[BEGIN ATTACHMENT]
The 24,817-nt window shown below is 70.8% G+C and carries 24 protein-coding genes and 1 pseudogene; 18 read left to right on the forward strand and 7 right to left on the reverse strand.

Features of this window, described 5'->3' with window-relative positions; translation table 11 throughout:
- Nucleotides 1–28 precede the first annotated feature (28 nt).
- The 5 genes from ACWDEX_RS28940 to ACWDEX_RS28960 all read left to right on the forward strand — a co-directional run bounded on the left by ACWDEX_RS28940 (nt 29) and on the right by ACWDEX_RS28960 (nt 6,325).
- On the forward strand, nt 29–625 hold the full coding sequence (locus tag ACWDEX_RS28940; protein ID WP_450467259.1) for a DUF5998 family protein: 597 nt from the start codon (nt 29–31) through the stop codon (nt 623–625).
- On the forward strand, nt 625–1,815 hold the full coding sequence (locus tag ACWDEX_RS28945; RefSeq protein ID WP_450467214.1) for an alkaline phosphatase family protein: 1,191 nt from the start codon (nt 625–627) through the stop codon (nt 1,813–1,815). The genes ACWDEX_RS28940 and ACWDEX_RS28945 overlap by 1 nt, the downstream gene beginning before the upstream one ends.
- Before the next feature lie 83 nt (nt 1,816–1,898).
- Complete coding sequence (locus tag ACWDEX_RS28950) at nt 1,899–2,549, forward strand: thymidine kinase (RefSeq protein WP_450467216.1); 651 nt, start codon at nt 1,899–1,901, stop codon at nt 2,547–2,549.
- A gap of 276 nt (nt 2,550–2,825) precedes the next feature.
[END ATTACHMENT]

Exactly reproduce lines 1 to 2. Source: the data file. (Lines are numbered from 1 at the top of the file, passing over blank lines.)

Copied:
The 24,817-nt window shown below is 70.8% G+C and carries 24 protein-coding genes and 1 pseudogene; 18 read left to right on the forward strand and 7 right to left on the reverse strand.

Features of this window, described 5'->3' with window-relative positions; translation table 11 throughout: